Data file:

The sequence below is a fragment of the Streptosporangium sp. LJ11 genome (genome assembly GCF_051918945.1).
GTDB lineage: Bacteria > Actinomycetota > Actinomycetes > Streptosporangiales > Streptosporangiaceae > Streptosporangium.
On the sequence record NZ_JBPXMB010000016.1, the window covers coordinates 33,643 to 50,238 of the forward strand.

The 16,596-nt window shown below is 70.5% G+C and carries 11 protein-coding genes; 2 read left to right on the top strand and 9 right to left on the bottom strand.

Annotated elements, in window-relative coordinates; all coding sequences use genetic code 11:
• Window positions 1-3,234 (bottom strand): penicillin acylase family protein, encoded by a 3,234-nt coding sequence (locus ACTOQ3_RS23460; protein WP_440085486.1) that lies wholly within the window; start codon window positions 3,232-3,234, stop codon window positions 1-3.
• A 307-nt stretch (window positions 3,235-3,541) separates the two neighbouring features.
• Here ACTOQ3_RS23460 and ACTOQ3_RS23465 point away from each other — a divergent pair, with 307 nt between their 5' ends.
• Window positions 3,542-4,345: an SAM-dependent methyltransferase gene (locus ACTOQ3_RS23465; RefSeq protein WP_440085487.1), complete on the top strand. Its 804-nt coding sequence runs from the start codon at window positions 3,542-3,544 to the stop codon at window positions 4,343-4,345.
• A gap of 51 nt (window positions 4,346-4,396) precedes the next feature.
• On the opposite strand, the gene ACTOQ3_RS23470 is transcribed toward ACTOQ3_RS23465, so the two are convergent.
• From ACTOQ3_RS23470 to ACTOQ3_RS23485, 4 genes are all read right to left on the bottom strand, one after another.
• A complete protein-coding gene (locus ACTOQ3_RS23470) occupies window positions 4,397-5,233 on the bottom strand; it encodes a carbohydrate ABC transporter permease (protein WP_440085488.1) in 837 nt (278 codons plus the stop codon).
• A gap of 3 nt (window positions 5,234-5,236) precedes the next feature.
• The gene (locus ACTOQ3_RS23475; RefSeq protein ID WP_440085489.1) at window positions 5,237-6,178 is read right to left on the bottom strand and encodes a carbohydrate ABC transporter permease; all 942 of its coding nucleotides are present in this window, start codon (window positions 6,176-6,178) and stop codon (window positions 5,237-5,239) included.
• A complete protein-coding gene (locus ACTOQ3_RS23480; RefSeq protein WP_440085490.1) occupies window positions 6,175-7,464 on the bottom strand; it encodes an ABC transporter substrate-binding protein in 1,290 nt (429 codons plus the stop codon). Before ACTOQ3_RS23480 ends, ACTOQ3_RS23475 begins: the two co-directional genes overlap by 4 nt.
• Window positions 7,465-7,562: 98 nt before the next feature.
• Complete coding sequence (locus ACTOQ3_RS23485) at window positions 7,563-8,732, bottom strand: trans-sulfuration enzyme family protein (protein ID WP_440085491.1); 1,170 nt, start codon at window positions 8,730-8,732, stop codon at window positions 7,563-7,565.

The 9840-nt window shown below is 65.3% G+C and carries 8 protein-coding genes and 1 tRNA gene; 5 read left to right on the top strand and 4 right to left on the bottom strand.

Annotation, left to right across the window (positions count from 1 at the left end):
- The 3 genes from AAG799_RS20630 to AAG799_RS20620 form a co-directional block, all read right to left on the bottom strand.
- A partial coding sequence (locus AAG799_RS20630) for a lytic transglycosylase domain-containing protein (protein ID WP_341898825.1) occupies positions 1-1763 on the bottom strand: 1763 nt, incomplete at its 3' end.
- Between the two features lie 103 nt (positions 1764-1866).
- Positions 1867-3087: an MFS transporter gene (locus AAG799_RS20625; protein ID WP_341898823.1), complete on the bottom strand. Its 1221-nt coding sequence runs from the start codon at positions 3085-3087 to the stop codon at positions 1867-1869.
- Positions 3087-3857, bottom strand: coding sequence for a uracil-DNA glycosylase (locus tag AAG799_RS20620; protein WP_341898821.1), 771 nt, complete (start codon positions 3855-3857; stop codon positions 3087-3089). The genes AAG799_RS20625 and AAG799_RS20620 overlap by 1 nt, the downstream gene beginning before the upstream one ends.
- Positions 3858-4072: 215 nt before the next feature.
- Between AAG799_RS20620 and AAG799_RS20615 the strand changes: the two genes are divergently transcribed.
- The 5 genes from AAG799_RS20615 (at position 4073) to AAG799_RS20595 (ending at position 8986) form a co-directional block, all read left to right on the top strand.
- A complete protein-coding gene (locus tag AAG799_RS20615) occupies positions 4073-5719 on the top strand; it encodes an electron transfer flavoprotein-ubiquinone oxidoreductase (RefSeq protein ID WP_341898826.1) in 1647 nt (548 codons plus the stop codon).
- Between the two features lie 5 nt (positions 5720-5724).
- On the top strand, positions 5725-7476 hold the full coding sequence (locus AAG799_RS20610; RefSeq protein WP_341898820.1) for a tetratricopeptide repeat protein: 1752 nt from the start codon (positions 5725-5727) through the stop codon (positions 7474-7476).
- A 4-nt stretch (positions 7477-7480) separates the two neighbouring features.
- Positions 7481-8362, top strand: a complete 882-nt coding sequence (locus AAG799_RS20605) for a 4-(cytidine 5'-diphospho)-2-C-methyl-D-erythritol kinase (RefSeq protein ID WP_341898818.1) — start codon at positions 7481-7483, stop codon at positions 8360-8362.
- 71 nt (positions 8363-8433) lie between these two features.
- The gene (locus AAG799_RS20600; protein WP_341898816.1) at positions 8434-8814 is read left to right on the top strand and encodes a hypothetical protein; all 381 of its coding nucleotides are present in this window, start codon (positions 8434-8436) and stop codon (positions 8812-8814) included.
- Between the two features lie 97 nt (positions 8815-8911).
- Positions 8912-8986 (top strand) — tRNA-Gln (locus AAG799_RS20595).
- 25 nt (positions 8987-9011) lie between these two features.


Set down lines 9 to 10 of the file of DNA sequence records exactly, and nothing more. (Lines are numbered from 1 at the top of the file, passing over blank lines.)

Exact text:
• Window positions 3,542-4,345: an SAM-dependent methyltransferase gene (locus ACTOQ3_RS23465; RefSeq protein WP_440085487.1), complete on the top strand. Its 804-nt coding sequence runs from the start codon at window positions 3,542-3,544 to the stop codon at window positions 4,343-4,345.
• A gap of 51 nt (window positions 4,346-4,396) precedes the next feature.